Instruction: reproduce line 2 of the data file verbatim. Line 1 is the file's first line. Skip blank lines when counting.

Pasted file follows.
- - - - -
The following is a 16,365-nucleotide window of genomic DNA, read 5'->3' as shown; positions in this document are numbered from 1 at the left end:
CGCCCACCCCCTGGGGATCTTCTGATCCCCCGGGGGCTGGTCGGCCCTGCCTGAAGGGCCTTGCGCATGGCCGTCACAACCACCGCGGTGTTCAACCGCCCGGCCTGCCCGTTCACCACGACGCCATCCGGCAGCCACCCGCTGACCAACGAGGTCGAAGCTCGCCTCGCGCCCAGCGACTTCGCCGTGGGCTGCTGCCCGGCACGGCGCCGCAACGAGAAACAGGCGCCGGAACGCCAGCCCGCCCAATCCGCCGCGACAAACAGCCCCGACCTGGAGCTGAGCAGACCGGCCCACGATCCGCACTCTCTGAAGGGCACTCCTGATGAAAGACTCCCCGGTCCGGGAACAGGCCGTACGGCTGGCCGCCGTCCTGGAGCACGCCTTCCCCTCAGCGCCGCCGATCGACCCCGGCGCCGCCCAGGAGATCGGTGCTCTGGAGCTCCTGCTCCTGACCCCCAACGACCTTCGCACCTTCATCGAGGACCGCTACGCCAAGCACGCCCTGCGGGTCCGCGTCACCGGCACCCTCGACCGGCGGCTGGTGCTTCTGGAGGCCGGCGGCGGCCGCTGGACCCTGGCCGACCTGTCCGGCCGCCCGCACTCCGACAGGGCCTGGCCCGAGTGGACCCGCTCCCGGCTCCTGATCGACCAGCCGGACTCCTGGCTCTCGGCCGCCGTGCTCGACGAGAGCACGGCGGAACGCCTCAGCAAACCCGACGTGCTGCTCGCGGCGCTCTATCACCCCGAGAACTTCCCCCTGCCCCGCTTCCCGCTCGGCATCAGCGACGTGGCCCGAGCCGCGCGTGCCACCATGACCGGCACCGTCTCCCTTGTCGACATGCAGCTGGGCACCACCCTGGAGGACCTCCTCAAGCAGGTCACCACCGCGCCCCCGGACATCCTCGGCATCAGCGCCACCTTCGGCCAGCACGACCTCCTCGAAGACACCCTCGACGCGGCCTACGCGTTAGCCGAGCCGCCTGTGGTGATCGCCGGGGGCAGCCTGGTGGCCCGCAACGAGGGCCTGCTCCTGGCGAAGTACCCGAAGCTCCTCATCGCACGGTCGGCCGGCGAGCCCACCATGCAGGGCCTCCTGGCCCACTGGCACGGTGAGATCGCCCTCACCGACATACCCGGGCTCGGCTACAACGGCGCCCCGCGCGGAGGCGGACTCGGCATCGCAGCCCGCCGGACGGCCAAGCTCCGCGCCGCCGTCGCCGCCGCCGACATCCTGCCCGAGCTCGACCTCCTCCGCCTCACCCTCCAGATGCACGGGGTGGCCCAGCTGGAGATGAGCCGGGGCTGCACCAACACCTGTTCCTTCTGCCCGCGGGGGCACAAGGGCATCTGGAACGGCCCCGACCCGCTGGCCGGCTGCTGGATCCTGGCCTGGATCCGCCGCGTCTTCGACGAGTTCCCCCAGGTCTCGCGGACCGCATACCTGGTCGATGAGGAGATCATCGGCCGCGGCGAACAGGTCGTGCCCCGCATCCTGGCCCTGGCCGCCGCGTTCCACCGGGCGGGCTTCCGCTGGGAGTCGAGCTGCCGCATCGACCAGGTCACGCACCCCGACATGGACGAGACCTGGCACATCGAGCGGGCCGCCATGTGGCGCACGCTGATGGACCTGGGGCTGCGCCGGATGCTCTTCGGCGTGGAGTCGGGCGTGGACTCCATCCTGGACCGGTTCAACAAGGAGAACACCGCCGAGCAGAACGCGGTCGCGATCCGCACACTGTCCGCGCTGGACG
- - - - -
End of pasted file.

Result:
CGCCCACCCCCTGGGGATCTTCTGATCCCCCGGGGGCTGGTCGGCCCTGCCTGAAGGGCCTTGCGCATGGCCGTCACAACCACCGCGGTGTTCAACCGCCCGGCCTGCCCGTTCACCACGACGCCATCCGGCAGCCACCCGCTGACCAACGAGGTCGAAGCTCGCCTCGCGCCCAGCGACTTCGCCGTGGGCTGCTGCCCGGCACGGCGCCGCAACGAGAAACAGGCGCCGGAACGCCAGCCCGCCCAATCCGCCGCGACAAACAGCCCCGACCTGGAGCTGAGCAGACCGGCCCACGATCCGCACTCTCTGAAGGGCACTCCTGATGAAAGACTCCCCGGTCCGGGAACAGGCCGTACGGCTGGCCGCCGTCCTGGAGCACGCCTTCCCCTCAGCGCCGCCGATCGACCCCGGCGCCGCCCAGGAGATCGGTGCTCTGGAGCTCCTGCTCCTGACCCCCAACGACCTTCGCACCTTCATCGAGGACCGCTACGCCAAGCACGCCCTGCGGGTCCGCGTCACCGGCACCCTCGACCGGCGGCTGGTGCTTCTGGAGGCCGGCGGCGGCCGCTGGACCCTGGCCGACCTGTCCGGCCGCCCGCACTCCGACAGGGCCTGGCCCGAGTGGACCCGCTCCCGGCTCCTGATCGACCAGCCGGACTCCTGGCTCTCGGCCGCCGTGCTCGACGAGAGCACGGCGGAACGCCTCAGCAAACCCGACGTGCTGCTCGCGGCGCTCTATCACCCCGAGAACTTCCCCCTGCCCCGCTTCCCGCTCGGCATCAGCGACGTGGCCCGAGCCGCGCGTGCCACCATGACCGGCACCGTCTCCCTTGTCGACATGCAGCTGGGCACCACCCTGGAGGACCTCCTCAAGCAGGTCACCACCGCGCCCCCGGACATCCTCGGCATCAGCGCCACCTTCGGCCAGCACGACCTCCTCGAAGACACCCTCGACGCGGCCTACGCGTTAGCCGAGCCGCCTGTGGTGATCGCCGGGGGCAGCCTGGTGGCCCGCAACGAGGGCCTGCTCCTGGCGAAGTACCCGAAGCTCCTCATCGCACGGTCGGCCGGCGAGCCCACCATGCAGGGCCTCCTGGCCCACTGGCACGGTGAGATCGCCCTCACCGACATACCCGGGCTCGGCTACAACGGCGCCCCGCGCGGAGGCGGACTCGGCATCGCAGCCCGCCGGACGGCCAAGCTCCGCGCCGCCGTCGCCGCCGCCGACATCCTGCCCGAGCTCGACCTCCTCCGCCTCACCCTCCAGATGCACGGGGTGGCCCAGCTGGAGATGAGCCGGGGCTGCACCAACACCTGTTCCTTCTGCCCGCGGGGGCACAAGGGCATCTGGAACGGCCCCGACCCGCTGGCCGGCTGCTGGATCCTGGCCTGGATCCGCCGCGTCTTCGACGAGTTCCCCCAGGTCTCGCGGACCGCATACCTGGTCGATGAGGAGATCATCGGCCGCGGCGAACAGGTCGTGCCCCGCATCCTGGCCCTGGCCGCCGCGTTCCACCGGGCGGGCTTCCGCTGGGAGTCGAGCTGCCGCATCGACCAGGTCACGCACCCCGACATGGACGAGACCTGGCACATCGAGCGGGCCGCCATGTGGCGCACGCTGATGGACCTGGGGCTGCGCCGGATGCTCTTCGGCGTGGAGTCGGGCGTGGACTCCATCCTGGACCGGTTCAACAAGGAGAACACCGCCGAGCAGAACGCGGTCGCGATCCGCACACTGTCCGCGCTGGACG